In conclusion, this gender analysis indicated that social, behavioral, clinical, and health service characteristics associated with non-adherence at the beginning of ART are potentially different among women and men. Whereas among men, these factors directly related to the treatment per se, i.e., adverse reactions and self-reported difficulty, the non-adherence among women was more clearly explained by demographic (i.e., marital status) and behavioral characteristics (i.e., alcohol, tobacco use). We should also note that the time to reported non-adherence among women was significantly shorter than that of men, thereby emphasizing the need for immediate action as ART treatment begins. Early intervention strategies to improve adherence should focus on these differences and on an integrated assessment of clinical, counseling, social, and work support, while facilitating access to health services. However, despite the evidence we have presented, additional studies are required to better ascertain the gender differences in non-adherence so that effective measures can be incorporated into the care of individuals living with HIV who use public services in Brazil. Despite the evidence provided by this analysis, further studies are still needed to address these gaps in knowledge and to better conceptualize gender differences in factors associated with non-adherence in AIDS public referral centers, with the ultimate aim of improving care and reducing the barriers to strong treatment adherence.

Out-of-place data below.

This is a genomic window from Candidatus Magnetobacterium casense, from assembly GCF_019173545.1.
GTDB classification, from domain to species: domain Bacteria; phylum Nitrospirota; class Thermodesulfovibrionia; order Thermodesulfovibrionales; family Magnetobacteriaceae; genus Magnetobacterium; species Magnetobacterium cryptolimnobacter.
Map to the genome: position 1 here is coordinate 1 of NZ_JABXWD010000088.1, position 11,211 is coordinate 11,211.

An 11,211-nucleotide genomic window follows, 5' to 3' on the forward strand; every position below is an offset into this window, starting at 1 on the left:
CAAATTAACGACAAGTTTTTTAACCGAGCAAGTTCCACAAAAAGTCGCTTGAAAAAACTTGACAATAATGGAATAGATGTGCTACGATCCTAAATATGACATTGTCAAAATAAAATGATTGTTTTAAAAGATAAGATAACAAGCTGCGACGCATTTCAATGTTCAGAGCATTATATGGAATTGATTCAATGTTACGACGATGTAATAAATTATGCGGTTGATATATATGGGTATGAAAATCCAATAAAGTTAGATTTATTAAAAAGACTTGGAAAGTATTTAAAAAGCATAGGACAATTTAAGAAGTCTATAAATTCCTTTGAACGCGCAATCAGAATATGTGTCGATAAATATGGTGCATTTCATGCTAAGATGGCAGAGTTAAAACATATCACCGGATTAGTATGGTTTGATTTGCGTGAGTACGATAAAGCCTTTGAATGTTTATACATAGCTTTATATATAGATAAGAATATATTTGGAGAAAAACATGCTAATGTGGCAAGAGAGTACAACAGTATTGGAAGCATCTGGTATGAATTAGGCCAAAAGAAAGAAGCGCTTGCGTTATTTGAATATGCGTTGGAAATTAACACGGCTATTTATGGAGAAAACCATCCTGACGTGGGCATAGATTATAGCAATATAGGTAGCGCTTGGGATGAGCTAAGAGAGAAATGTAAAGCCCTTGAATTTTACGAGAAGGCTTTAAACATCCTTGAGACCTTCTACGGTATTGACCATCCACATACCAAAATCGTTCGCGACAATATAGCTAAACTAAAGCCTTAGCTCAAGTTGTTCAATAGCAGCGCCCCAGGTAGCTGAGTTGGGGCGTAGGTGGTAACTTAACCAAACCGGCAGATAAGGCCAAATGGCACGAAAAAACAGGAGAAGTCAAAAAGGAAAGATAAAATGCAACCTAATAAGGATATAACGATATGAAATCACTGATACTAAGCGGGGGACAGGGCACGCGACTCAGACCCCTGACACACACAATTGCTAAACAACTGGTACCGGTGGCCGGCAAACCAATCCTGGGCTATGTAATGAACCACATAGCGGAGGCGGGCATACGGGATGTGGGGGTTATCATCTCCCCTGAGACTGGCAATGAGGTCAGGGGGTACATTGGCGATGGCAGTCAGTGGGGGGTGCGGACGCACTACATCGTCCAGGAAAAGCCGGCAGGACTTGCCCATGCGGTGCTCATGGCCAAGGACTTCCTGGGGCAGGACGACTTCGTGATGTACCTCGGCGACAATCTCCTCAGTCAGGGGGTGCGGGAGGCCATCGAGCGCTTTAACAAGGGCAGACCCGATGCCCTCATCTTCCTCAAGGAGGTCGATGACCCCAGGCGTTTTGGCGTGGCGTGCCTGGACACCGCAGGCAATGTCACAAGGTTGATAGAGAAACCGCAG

This study is part of the ATAR Project (Adherence to Antiretrovirals) developed by the Research Group in Epidemiology and Health Evaluation, Faculty of Medicine, Federal University of Minas Gerais, Belo Horizonte, MG, Brazil. Sponsorship: This research received financial support from the Pan-American Health Organization (OPAS/WHO) and the Brazilian National AIDS/STD/Hepatitis Department, UNESCO, Ministry of Health.

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  • No potential conflict of interest was reported.

Publication Dates

  • Publication in this collection
    May 2013

History

  • Received
    3 Sept 2012
  • Reviewed
    19 Nov 2012
  • Accepted
    3 Jan 2013